“I would suggest that for one set of organizations, whose central goal is achieving women’s sexual and reproductive health and rights, there is no reason to include environmentalism or population stabilization advocacy in their agenda. In fact, there are good reasons to avoid these issues. The social transformation needed for women’s reproductive rights to be fully accepted as fundamental human rights is in process, but it is not complete. Some groups must continue to work singlemindedly for that transformation in culture and politics by insisting that women’s rights are an end in themselves and not a means to a better life for children, men and society at large….

“At the same time, there is no need for [sexual and reproductive health and rights (SRHR)] groups to attempt to prohibit all organizations from making links between population, environment, development and reproductive health or to offer blanket public criticism of such efforts as unethical or unfounded. We have become extremely sensitive to the efforts of the right to ignore or subvert evidence and science in service of ideology. We would fall prey to the same dishonesty were we to insist that these links cannot be explored. And to claim that they do not exist at all would be intellectually dishonest.”

Population justice — it’s not just about family planning

Population justice was inspired by the reproductive justice movement, which asks us to examine the inequities of race and class that limit reproductive choice. For example, the legal right to an abortion means little to a woman who can’t afford one. Similarly, the population justice framework looks at the inequities — both economic and gender — that constrain people’s decisions about childbearing and drive rapid population growth.

Several posters have noted the connection between capitalism and population growth. The capitalist growth imperative underlies pronatalist policies that seek to ensure an ever-expanding supply of workers and consumers. At the same time, rapid population growth is a byproduct of the inequity produced by our current economic system. High fertility correlates perfectly with poverty; the poorest families in the poorest countries have the highest fertility rates.

Poverty is a cause of high fertility — where child mortality rates are high and social safety nets are nonexistent, people will have many children to ensure that some survive and to help support parents in their old age. But the reverse is also true — high fertility can exacerbate poverty. More children can mean less food, education and healthcare to go around, perpetuating a cycle of poverty. The best way to break the cycle is to address poverty with equitable development that reduces the need for large families and to make sure that people have the services and information they need to make their own decisions about childbearing.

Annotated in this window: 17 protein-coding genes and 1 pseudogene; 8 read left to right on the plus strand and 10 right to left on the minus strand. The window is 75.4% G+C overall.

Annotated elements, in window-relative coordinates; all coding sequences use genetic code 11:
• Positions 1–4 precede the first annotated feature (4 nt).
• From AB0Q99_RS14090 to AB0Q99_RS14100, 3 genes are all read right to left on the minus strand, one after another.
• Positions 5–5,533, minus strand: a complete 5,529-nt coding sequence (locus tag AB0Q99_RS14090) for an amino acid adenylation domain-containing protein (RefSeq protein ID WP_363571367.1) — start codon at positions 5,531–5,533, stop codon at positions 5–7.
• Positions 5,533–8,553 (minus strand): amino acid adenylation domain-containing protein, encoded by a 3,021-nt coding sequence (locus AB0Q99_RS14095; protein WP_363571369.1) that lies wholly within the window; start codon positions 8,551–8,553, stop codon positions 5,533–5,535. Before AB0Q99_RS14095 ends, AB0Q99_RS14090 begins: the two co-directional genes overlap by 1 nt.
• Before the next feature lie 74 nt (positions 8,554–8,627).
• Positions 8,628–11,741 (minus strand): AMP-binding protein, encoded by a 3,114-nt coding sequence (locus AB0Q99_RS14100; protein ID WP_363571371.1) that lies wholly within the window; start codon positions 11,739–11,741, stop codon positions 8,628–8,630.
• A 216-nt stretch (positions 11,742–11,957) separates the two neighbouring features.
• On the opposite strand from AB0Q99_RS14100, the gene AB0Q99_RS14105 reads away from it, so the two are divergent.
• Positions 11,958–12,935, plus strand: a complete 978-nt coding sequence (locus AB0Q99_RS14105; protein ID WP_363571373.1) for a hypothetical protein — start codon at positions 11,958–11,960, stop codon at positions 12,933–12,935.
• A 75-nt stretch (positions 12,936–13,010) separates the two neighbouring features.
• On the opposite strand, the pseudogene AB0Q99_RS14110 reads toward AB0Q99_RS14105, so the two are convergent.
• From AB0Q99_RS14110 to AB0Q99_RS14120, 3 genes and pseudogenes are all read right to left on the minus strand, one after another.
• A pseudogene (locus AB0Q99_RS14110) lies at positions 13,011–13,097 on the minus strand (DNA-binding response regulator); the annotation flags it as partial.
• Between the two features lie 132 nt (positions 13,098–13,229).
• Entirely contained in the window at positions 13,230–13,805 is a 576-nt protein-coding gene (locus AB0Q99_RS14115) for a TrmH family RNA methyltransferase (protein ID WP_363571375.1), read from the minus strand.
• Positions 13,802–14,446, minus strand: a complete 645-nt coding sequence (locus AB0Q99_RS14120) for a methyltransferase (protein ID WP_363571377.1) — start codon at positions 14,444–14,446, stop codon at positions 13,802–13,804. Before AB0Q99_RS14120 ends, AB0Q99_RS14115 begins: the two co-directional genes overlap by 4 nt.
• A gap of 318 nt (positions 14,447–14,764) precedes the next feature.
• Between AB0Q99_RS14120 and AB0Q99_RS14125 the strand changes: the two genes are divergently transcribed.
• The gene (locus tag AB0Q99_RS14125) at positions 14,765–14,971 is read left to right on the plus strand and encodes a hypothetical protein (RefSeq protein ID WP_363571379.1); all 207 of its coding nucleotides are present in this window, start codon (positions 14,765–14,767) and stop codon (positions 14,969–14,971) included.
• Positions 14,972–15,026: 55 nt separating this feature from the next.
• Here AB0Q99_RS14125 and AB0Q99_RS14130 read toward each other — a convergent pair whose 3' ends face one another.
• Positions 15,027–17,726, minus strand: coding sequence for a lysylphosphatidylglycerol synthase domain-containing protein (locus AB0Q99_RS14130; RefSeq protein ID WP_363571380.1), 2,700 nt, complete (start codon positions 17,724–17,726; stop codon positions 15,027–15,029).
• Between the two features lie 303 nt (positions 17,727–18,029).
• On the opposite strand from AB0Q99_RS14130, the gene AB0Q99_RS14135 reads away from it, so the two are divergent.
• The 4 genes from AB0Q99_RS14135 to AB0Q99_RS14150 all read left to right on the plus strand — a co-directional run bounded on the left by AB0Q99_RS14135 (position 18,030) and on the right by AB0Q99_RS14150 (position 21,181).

Gender inequality is also a powerful driver of high fertility. In many parts of the world, girls and women have no alternative to early marriage and frequent childbearing. What does reproductive choice mean to an 11 year-old girl who is married against her will, whose sexual initiation is indistinguishable from rape, and who begins childbearing before her pelvis is fully formed, at great risk to her life and health?

Of course, the core problem is patriarchy, but while we’re working to overturn that, two interventions have been shown to make a dramatic difference in the lives of girls and women: education and reproductive health. Girls’ education subverts patriarchy by increasing the economic value of women’s work outside the home. Reproductive health saves women’s lives: Universal access to family planning and reproductive health services would reduce 70% of maternal deaths worldwide, and nearly half of newborn deaths. And, by enabling women to plan and space childbearing, reproductive health services improve women’s health, educational status and economic well-being. Asoka Bandarage is correct that women’s rights can’t be reduced to reproductive rights, but reproductive rights are a cornerstone of self-determination. Just try exercising your “rights” without being able to control whether you are pregnant.

So, yes, the Population Justice Project calls for universal access to high quality family planning and reproductive health services. But we it’s not just about family planning; we also advocate for girls’ education and women’s empowerment, and for sustainable and equitable development.

Why Third World Women?

You ask why my work emphasizes the fertility of the poorest women in the world. “Shouldn’t Mazur’s group emphasize population reduction in rich countries,” you ask, “where each avoided birth will have a greater effect than dozens in the global South?”

First, I do not advocate “population reduction” anywhere in the world. Barring some catastrophic increase in mortality, world population won’t be reduced anytime soon. Instead I advocate slowing population growth by making sure that all people — North and South–have the means and the power to make their own decisions about childbearing. This ideal has yet to be fully realized anywhere in the world, but it remains most elusive for poor women in the global South. That’s why I focus on their needs.

Of course, dealing with emissions in the affluent countries is job number one if we are to address climate change. But if the goal is to reduce emissions in the US, say, reducing fertility is not the low-hanging fruit. Our fertility rate is already at 2.1 — replacement level. That’s why the conversation about slowing population growth in the US turns very quickly to an ugly attack on immigration. The fundamental problem is that the US, with just 5% of the world’s population, devours 25% of its resources. Closing the border and targeting immigrants won’t change that.